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Mark Oshiro: Writing at the Intersections of Mental Health + Identity





One of the most common complaints I’ve heard about Anger is a Gift, my debut novel, is that the main character does not change by the end of the book. The story follows Moss Jeffries as he copes with how police violence has affected his life, both in the past and in the present, and what he decides to do when tragedy strikes his life again. It is a novel about external forces on an individual, and these external forces—namely, state-sanctioned violence perpetrated by law enforcement—still exist at the end of the novel.


That is intentional. Because white supremacy cannot be ended by an individual, and it certainly can’t be ended unless the people who wield the violence of white supremacy stop doing so.


People have complained that Moss’s mental illness—his complex PTSD, his depression, his anxiety—is not “solved” or “cured” by the end of the book either, or that he doesn’t really have a new understanding of it like in other books.


That is intentional. Because as most people dealing with mental health struggles know, we don’t experience magical or sudden cures. We deal with our illnesses or disorders for the entirety of our lives.


There’s been a brilliant, complicated, and sprawling conversation on social media about how different narrative structures—particularly those in the western world—are often wielded against people of color, queer people, disabled people, and the like. Because our stories often do not fit into these narrative frameworks, we are inherently flawed or terrible writers, and our work should be deemed as such: subpar. Worthless. Trash. We flaunt classical structures and arcs because we do not understand what literature is supposed to be.


I write about the intersection of mental illness, race, sexuality, and gender because I am externalizing the world I already know. I’m a transracial Latinx adoptee with an unknown heritage due to adoption; I have complex PTSD from child abuse and extensive mistreatment by the LAPD while I lived in Los Angeles; I’m queer, and I spent my 30s struggling with gender until I began to come out as nonbinary privately years ago. (Not so private anymore! It is a joy to live myself open and truthful.) There’s no way to separate out these things because that isn’t how it works. Each is often informed by the others, and thus, whenever I write about mental illness, I will always be writing from a place where mental illness is informed by my gender. By my sexuality. By being Latinx and an adoptee.


All of these things affect what eventually makes it to the page. I find an immense value in complication because I am a deeply complicated person. I wanted Moss Jeffries to represent that in both the literal and metaphorical sense. When it came to depicting mental health in the story, I decided to write a character who was dealing with comorbidities—the presence of more than one mental disorder at the same time. When Anger was conceived, I’d not read a book that had depicted something like that! (Which is not to suggest they didn’t exist, because they certainly did.) So I approached the book with that complication in mind.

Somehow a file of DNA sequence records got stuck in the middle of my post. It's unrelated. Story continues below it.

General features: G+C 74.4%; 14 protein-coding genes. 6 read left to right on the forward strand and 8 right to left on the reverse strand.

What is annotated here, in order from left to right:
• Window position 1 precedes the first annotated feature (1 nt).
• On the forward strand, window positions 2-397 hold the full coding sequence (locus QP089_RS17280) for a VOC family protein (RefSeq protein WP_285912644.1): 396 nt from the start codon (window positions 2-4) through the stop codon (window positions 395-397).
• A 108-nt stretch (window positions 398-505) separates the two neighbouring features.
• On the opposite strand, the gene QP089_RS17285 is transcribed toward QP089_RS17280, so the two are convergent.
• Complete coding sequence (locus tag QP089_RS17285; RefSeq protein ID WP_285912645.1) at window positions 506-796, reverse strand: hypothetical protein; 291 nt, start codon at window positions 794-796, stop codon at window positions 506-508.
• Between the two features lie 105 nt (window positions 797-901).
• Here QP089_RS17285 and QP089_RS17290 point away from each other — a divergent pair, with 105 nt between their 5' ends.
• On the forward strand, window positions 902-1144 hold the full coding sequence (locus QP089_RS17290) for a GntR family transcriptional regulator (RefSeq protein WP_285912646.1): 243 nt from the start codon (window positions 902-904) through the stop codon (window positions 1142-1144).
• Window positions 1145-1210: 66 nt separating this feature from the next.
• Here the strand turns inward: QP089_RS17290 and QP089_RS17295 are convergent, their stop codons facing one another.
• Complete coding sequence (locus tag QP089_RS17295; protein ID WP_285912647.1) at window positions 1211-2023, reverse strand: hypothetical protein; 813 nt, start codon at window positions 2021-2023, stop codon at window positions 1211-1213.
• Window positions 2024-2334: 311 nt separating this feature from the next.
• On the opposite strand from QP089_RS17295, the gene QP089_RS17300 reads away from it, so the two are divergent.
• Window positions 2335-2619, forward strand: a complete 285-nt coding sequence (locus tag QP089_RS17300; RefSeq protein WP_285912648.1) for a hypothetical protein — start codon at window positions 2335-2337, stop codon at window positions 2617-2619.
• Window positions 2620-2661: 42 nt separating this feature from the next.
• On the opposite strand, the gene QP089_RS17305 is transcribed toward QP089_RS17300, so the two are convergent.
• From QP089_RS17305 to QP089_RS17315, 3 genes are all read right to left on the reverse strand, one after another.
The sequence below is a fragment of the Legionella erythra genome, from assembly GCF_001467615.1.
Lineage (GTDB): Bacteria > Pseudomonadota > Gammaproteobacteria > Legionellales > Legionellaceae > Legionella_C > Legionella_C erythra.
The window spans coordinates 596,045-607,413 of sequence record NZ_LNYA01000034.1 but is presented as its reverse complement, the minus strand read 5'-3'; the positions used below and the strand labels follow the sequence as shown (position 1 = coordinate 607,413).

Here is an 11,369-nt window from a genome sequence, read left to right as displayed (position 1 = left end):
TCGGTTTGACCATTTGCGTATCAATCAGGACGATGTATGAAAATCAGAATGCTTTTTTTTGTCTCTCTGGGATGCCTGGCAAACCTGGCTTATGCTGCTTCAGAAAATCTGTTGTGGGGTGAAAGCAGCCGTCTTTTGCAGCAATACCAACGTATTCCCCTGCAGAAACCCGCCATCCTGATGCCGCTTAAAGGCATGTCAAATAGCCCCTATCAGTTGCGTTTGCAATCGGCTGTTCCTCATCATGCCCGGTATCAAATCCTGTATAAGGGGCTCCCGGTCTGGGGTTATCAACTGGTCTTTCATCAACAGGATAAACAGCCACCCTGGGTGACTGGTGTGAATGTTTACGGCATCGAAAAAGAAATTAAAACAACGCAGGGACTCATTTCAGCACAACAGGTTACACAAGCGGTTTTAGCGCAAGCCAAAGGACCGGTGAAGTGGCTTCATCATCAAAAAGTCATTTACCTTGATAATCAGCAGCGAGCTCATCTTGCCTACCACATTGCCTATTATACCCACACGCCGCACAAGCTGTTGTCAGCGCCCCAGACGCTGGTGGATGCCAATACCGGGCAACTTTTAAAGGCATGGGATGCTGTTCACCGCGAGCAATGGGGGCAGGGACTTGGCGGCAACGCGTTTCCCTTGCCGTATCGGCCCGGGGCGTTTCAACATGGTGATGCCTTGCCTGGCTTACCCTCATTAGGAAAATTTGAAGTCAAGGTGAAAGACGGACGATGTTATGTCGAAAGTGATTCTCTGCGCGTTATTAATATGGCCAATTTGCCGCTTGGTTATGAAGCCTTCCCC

On a structural level, though, that same intention is represented within the narrative. I wanted to deliberately frame this story without a sole antagonist, even though there are a few antagonistic characters. Instead, it’s a struggle against a system. There is a conclusion—which I won’t spoil here—but it does not involve the hero’s journey. It isn’t the traditional emotional arc wherein a character changes greatly on a personal level. Those stories sometimes don’t make sense within the framework of white supremacy and ableism. However, I believe that many readers are so used to the singular hero narrative that they expect that of every story.


But is that fair? Why should a book be held to this arbitrary standard, especially if it is deliberately trying to tell a different kind of story?



There is no way to write a story to represent the wide breadth of experiences with mental illness. What I hope is that my work can open our perceptions of how we view those dealing with such issues. Do we expect too much out of others? Do we believe that mental illness can be “cured”? Do we ignore the role that medication or psychotherapy plays in a person’s life because it doesn’t fit these preconceived notions of victory and cure? How can community provide a healing force to someone?


The actual beauty of having a rich and (truly) diverse canon of young people’s literature comes from specificity. A book like Anger is a Gift can be recommended alongside How It Went Down or The Hate U Give, but it can also be paired with Girl in Pieces or The Astonishing Color of After. None of these books are the same, and yet, the intersections of mental health with various other experiences appears in all four of these novels in some form or another.


Our canon only becomes fuller by accepting that there are endless ways in which mental health issues can manifest in a story. Stigma is not going to be reduced by demanding that stories fit into boxes that aim to make things simple or more comfortable.





Mark Oshiro is the award-winning author of ANGER IS A GIFT (2019 Schneider Family Book Award) and EACH OF US A DESERT, both with Tor Teen. Their middle grade debut, THE INSIDERS, is out on September 21, 2021. When not writing, they run the online Mark Does Stuff universe and are trying to pet every dog in the world.


markoshiro.com EACH OF US A DESERT

ANGER IS A GIFT

Reading Guide for Anger Is A Gift tw: @MarkDoesStuff

IG: @MarkDoesStuff Pronouns: They/He